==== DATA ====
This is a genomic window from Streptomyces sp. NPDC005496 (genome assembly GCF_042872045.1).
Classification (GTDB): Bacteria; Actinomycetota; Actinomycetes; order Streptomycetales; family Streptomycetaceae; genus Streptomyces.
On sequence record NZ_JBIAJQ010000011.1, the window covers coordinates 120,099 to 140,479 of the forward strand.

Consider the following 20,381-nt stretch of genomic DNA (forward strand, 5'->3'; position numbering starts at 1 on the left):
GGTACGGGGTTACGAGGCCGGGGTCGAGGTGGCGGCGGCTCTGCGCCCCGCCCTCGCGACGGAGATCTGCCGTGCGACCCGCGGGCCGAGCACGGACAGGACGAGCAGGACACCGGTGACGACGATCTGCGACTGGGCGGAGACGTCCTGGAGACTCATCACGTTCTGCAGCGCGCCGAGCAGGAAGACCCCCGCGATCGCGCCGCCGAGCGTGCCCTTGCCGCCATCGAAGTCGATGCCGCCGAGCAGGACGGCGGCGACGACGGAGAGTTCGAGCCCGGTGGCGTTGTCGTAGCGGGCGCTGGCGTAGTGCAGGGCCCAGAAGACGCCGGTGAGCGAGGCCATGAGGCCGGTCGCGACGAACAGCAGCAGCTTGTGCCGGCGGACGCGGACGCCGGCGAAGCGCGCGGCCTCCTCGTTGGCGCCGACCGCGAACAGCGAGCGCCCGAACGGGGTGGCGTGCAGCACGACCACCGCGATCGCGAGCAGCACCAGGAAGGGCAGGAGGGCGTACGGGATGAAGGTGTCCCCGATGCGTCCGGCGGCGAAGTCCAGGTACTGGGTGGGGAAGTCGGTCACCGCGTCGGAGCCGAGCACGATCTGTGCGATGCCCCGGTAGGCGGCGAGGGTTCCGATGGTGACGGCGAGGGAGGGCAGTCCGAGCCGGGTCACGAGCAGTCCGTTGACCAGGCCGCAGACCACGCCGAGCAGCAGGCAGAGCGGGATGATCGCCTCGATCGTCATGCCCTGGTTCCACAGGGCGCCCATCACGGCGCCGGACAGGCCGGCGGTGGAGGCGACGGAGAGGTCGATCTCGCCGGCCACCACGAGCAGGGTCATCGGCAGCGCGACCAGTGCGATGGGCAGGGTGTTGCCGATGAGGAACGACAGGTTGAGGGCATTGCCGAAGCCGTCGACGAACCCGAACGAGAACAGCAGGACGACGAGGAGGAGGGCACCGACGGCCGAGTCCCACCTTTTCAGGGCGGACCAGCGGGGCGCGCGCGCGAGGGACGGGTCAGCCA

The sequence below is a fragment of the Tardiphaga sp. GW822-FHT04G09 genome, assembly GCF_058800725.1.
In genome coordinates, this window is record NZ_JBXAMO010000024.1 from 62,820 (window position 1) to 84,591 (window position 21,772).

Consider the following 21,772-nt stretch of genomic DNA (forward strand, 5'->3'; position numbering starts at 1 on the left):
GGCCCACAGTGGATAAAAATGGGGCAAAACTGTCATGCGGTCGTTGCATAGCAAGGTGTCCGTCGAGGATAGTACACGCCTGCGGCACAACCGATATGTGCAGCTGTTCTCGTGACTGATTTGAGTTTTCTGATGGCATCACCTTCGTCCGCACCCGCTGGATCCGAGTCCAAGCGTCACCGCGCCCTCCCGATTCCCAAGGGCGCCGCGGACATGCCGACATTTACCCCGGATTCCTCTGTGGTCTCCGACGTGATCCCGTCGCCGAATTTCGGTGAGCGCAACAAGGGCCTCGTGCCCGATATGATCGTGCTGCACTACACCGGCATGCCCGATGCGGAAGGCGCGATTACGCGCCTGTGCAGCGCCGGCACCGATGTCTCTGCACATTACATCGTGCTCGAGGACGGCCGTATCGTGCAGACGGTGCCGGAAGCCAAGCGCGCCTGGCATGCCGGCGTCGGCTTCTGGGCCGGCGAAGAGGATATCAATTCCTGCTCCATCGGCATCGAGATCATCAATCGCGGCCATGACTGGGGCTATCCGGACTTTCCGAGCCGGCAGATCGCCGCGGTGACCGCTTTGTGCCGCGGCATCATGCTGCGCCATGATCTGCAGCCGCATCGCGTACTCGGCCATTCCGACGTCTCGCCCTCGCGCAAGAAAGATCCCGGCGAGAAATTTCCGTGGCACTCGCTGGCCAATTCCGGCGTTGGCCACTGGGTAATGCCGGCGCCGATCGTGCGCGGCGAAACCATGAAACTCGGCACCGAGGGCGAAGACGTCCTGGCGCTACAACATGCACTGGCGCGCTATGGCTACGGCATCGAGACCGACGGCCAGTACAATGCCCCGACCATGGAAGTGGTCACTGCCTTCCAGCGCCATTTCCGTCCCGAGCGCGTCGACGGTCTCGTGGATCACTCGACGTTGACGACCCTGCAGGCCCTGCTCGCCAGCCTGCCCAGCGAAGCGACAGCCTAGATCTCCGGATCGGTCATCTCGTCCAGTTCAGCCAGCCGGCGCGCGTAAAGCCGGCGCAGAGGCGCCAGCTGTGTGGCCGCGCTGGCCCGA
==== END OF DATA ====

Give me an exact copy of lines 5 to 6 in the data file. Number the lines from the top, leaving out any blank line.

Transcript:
GGTACGGGGTTACGAGGCCGGGGTCGAGGTGGCGGCGGCTCTGCGCCCCGCCCTCGCGACGGAGATCTGCCGTGCGACCCGCGGGCCGAGCACGGACAGGACGAGCAGGACACCGGTGACGACGATCTGCGACTGGGCGGAGACGTCCTGGAGACTCATCACGTTCTGCAGCGCGCCGAGCAGGAAGACCCCCGCGATCGCGCCGCCGAGCGTGCCCTTGCCGCCATCGAAGTCGATGCCGCCGAGCAGGACGGCGGCGACGACGGAGAGTTCGAGCCCGGTGGCGTTGTCGTAGCGGGCGCTGGCGTAGTGCAGGGCCCAGAAGACGCCGGTGAGCGAGGCCATGAGGCCGGTCGCGACGAACAGCAGCAGCTTGTGCCGGCGGACGCGGACGCCGGCGAAGCGCGCGGCCTCCTCGTTGGCGCCGACCGCGAACAGCGAGCGCCCGAACGGGGTGGCGTGCAGCACGACCACCGCGATCGCGAGCAGCACCAGGAAGGGCAGGAGGGCGTACGGGATGAAGGTGTCCCCGATGCGTCCGGCGGCGAAGTCCAGGTACTGGGTGGGGAAGTCGGTCACCGCGTCGGAGCCGAGCACGATCTGTGCGATGCCCCGGTAGGCGGCGAGGGTTCCGATGGTGACGGCGAGGGAGGGCAGTCCGAGCCGGGTCACGAGCAGTCCGTTGACCAGGCCGCAGACCACGCCGAGCAGCAGGCAGAGCGGGATGATCGCCTCGATCGTCATGCCCTGGTTCCACAGGGCGCCCATCACGGCGCCGGACAGGCCGGCGGTGGAGGCGACGGAGAGGTCGATCTCGCCGGCCACCACGAGCAGGGTCATCGGCAGCGCGACCAGTGCGATGGGCAGGGTGTTGCCGATGAGGAACGACAGGTTGAGGGCATTGCCGAAGCCGTCGACGAACCCGAACGAGAACAGCAGGACGACGAGGAGGAGGGCACCGACGGCCGAGTCCCACCTTTTCAGGGCGGACCAGCGGGGCGCGCGCGCGAGGGACGGGTCAGCCA

The sequence below is a fragment of the Tardiphaga sp. GW822-FHT04G09 genome, assembly GCF_058800725.1.